Long Island Rail Road president Phil Eng’s new plan to improve the railroad’s performance, reliability and communication is ambitious and aggressive, qualities that previous attempts at railroad reform lacked.
To match the plan’s big goals and extensive agenda, Eng brings a quiet but determined leadership style, one that should help him in executing the many promises he now has made.
But he has a lot of work ahead.
After all, Eng is attempting to change the very culture of the LIRR — the excuse that “it’s always been done this way” that people use when they’re asked to do something differently. That won’t be easy, especially in the Metropolitan Transportation Authority’s byzantine bureaucracy that stifles change. But in conversations with commuters, and with the MTA board, and then again in a meeting with the Newsday editorial board Tuesday, Eng consistently looks forward, choosing to dismiss notions that change isn’t possible, and outlining high expectations for his employees, and hopes of increased efficiency and productivity.
That’s exactly what it’ll take to meet the goals of Eng’s new LIRR Forward agenda, including upgrading 10 of the railroad’s most problematic switches over a six-month period, clearing 180 miles of overgrown vegetation this year, increasing the frequency of station and train car cleaning, and making weather-related improvements, such as adding third rail heaters and snow switch covers, before next winter.
The big plans and short time frame will mean some disruption for LIRR commuters. So Eng and his LIRR team will have to make their case, explaining to riders what they plan to do and why, and how it’ll impact them. Beyond adding rider forums and improving social media use, Eng has to continuously get his message across. He’ll need to get everyone on board, and keep them there, from commuters to the workers fixing the switches and cleaning the cars and stations. And he’ll have to show how the money’s being spent and that the work is getting done and has results.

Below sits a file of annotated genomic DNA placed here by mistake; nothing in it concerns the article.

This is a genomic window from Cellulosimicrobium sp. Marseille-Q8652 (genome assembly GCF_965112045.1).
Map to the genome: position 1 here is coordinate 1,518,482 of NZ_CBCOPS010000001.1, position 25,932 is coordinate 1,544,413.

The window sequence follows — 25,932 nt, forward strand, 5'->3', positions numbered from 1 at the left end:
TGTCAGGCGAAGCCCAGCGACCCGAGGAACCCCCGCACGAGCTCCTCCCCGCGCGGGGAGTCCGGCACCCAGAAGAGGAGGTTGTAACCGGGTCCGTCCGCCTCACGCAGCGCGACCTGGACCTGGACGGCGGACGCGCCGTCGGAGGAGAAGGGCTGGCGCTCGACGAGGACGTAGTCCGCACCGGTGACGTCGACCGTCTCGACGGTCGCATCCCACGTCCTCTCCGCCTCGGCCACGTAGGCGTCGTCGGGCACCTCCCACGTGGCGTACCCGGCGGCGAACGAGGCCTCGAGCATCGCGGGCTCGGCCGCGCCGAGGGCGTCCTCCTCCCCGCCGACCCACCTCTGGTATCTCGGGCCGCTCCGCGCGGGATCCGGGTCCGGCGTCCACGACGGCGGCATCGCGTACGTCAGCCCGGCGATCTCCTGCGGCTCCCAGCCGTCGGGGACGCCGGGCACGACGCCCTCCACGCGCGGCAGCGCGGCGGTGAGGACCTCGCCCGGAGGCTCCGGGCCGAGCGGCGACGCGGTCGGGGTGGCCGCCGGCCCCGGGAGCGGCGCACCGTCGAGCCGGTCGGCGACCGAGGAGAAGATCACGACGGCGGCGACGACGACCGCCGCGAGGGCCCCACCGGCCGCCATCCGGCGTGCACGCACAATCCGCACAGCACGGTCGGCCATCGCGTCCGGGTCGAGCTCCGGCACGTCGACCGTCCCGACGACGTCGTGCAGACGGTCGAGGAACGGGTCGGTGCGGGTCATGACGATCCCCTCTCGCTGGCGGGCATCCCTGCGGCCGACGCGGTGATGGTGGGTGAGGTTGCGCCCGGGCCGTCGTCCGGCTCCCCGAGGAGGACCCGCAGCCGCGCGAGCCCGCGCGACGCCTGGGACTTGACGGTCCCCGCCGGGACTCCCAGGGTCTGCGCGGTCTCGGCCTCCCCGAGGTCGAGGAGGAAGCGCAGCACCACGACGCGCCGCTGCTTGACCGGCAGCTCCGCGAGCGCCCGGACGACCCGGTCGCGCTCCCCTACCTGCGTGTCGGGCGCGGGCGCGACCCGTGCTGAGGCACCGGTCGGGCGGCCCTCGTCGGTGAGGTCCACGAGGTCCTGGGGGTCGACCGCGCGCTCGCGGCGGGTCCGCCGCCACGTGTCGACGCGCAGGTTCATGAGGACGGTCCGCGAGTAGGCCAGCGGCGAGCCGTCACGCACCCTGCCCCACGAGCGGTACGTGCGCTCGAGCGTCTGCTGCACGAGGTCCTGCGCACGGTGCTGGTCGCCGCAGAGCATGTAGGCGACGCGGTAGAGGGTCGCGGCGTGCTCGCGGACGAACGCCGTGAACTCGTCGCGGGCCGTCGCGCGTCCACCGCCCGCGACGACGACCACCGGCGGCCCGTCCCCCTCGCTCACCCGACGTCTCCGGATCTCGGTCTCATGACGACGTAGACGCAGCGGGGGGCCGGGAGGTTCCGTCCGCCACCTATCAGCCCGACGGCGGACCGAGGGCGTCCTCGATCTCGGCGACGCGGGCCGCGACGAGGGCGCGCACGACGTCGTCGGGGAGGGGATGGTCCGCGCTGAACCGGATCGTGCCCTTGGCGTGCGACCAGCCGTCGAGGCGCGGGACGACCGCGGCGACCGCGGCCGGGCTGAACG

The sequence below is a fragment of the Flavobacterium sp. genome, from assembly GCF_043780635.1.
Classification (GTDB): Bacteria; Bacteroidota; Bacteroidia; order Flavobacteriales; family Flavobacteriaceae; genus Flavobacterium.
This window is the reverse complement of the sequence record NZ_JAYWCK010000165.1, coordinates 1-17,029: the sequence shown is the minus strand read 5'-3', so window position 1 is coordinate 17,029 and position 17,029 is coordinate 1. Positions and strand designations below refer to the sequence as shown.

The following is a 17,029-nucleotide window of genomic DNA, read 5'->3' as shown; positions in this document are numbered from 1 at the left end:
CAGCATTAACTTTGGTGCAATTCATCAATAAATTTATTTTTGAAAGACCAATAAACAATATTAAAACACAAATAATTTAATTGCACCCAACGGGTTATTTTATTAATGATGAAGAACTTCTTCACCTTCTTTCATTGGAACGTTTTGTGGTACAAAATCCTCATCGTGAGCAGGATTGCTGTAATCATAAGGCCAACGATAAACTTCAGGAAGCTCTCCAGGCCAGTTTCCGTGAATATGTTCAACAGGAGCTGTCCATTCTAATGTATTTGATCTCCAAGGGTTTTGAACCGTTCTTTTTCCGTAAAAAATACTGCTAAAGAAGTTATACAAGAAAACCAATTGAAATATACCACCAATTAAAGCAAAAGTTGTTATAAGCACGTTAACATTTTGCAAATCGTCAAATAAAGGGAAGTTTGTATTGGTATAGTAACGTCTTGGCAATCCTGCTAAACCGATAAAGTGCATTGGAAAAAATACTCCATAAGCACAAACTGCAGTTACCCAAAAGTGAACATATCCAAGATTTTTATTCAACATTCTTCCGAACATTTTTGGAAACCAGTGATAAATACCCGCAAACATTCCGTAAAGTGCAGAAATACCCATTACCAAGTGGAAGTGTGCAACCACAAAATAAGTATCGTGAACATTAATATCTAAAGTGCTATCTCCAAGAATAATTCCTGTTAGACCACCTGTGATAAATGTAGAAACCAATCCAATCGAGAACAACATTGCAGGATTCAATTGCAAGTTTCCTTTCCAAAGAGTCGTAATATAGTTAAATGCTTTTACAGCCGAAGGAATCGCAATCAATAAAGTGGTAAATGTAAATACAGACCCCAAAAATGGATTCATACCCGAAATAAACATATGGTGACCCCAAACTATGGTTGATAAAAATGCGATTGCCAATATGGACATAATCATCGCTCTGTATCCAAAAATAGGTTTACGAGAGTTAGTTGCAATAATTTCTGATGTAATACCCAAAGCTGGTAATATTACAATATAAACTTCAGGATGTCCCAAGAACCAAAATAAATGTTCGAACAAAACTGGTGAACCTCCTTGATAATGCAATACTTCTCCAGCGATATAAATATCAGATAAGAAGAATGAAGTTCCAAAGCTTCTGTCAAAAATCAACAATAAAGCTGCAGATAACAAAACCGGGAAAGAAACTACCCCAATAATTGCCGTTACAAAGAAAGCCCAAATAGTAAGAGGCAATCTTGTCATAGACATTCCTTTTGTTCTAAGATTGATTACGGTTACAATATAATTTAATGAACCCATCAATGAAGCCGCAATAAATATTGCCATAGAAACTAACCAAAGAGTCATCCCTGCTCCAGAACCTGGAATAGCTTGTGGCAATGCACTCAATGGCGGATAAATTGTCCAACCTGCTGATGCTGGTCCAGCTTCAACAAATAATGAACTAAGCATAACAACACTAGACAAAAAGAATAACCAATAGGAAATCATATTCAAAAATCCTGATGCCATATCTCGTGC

But Eng’s to-do list goes beyond immediate fixes. The LIRR has to plan for its role in the East Side Access project to bring the railroad to Grand Central Terminal. It has to continue ongoing communication with those who will neighbor the Main Line’s third track. And it will play a critically important role in the future development at Belmont Park. Eng told the editorial board that the railroad shouldn’t “limit ourselves in terms of our imagination” at Belmont. He’s right.
Then there’s his wider view, of the key role the LIRR should play in the region going forward, of how the railroad should be a “good neighbor” to local communities, of transit-oriented development and the need to get more people out of their cars and onto the trains — even if it’s just for a fun day out.
A modern, upgraded LIRR is integral to Long Island’s future, but it’ll only work if Eng is willing to stick to his plan — and if everyone else is willing to go along for the ride.